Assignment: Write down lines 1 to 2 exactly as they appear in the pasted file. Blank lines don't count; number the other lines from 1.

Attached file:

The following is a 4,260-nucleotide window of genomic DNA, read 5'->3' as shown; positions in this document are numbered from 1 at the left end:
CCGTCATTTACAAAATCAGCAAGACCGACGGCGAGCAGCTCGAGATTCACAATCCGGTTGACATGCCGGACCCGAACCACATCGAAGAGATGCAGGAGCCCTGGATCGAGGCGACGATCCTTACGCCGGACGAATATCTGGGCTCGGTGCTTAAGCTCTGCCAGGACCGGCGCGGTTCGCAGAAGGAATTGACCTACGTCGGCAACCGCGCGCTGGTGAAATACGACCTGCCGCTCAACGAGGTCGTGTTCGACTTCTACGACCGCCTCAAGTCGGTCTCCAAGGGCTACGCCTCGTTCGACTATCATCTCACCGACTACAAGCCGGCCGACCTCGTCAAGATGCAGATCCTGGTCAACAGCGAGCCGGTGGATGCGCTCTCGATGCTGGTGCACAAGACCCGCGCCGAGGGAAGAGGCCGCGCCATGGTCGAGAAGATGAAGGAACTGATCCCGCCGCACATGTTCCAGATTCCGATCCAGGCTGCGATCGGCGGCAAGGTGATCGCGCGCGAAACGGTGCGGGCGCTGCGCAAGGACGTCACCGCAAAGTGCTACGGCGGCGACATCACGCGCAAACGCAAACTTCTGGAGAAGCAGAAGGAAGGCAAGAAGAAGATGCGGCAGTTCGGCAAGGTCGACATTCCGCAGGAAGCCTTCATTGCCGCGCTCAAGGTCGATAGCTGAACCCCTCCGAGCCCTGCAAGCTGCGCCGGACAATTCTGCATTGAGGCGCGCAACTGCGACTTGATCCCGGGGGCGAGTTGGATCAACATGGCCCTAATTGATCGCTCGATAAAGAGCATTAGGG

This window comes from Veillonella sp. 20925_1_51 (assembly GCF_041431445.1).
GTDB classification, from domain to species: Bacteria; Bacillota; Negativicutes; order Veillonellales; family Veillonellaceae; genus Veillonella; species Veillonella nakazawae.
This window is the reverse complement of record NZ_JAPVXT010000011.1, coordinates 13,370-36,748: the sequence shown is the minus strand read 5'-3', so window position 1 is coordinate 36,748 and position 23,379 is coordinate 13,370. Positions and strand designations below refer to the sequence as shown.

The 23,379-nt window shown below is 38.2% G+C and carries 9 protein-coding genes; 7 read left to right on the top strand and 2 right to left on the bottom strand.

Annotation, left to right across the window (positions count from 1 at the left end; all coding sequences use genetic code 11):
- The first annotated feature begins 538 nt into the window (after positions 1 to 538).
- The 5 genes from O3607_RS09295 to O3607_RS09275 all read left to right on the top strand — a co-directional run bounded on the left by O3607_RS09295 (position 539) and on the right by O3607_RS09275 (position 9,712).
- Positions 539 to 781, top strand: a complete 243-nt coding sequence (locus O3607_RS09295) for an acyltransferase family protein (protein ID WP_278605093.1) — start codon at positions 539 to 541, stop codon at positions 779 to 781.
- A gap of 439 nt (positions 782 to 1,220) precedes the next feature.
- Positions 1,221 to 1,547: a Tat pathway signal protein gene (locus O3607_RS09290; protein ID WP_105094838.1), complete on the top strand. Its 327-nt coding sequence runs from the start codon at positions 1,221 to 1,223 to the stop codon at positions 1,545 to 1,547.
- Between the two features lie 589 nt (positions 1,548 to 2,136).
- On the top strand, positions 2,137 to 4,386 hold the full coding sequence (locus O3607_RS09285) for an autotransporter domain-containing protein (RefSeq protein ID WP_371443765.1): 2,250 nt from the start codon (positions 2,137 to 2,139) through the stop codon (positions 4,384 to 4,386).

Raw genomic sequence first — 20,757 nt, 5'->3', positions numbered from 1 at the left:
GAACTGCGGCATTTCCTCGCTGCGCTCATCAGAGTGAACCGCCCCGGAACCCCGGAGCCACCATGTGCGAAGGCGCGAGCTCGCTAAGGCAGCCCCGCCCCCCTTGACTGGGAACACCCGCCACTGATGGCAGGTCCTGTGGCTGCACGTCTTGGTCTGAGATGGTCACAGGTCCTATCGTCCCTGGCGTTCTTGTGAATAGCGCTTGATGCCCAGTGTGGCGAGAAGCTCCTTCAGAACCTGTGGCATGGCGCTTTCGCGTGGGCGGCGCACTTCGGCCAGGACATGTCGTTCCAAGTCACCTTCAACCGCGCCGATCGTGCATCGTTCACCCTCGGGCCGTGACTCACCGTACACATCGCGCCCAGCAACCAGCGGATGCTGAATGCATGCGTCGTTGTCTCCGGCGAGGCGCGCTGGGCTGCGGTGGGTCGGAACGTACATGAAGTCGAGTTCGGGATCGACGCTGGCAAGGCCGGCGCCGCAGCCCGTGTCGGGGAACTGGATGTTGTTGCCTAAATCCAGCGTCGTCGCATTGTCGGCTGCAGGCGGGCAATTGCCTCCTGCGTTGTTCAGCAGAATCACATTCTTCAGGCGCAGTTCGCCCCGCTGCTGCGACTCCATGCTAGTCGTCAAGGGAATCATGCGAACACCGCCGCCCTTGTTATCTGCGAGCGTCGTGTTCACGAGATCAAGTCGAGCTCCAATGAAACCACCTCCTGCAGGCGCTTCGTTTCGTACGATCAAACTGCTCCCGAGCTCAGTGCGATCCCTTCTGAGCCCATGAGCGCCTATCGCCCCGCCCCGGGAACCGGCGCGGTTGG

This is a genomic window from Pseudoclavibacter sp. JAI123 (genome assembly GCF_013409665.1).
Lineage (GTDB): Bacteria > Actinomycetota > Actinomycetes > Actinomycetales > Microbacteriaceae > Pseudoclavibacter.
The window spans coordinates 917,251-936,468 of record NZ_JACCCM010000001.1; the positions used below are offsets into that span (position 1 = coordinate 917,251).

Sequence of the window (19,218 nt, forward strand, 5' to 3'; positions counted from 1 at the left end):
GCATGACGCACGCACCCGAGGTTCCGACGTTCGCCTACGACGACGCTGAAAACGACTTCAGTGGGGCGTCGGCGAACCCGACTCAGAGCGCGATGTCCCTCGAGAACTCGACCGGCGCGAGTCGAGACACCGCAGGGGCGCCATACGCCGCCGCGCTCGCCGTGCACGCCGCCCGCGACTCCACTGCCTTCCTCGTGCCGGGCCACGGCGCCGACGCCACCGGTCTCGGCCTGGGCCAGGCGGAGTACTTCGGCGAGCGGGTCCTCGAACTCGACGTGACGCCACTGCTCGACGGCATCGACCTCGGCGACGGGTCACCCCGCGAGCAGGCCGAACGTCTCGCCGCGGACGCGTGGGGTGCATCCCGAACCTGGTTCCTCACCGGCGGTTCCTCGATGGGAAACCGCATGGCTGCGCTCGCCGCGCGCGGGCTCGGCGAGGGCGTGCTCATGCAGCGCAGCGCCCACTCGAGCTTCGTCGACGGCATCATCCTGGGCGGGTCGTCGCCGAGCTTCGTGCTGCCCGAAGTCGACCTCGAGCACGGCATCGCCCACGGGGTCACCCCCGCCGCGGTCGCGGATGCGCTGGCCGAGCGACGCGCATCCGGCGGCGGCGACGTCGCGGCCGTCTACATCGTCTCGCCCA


The following is a 4,260-nucleotide window of genomic DNA, read 5'->3' as shown; positions in this document are numbered from 1 at the left end:
CCGTCATTTACAAAATCAGCAAGACCGACGGCGAGCAGCTCGAGATTCACAATCCGGTTGACATGCCGGACCCGAACCACATCGAAGAGATGCAGGAGCCCTGGATCGAGGCGACGATCCTTACGCCGGACGAATATCTGGGCTCGGTGCTTAAGCTCTGCCAGGACCGGCGCGGTTCGCAGAAGGAATTGACCTACGTCGGCAACCGCGCGCTGGTGAAATACGACCTGCCGCTCAACGAGGTCGTGTTCGACTTCTACGACCGCCTCAAGTCGGTCTCCAAGGGCTACGCCTCGTTCGACTATCATCTCACCGACTACAAGCCGGCCGACCTCGTCAAGATGCAGATCCTGGTCAACAGCGAGCCGGTGGATGCGCTCTCGATGCTGGTGCACAAGACCCGCGCCGAGGGAAGAGGCCGCGCCATGGTCGAGAAGATGAAGGAACTGATCCCGCCGCACATGTTCCAGATTCCGATCCAGGCTGCGATCGGCGGCAAGGTGATCGCGCGCGAAACGGTGCGGGCGCTGCGCAAGGACGTCACCGCAAAGTGCTACGGCGGCGACATCACGCGCAAACGCAAACTTCTGGAGAAGCAGAAGGAAGGCAAGAAGAAGATGCGGCAGTTCGGCAAGGTCGACATTCCGCAGGAAGCCTTCATTGCCGCGCTCAAGGTCGATAGCTGAACCCCTCCGAGCCCTGCAAGCTGCGCCGGACAATTCTGCATTGAGGCGCGCAACTGCGACTTGATCCCGGGGGCGAGTTGGATCAACATGGCCCTAATTGATCGCTCGATAAAGAGCATTAGGG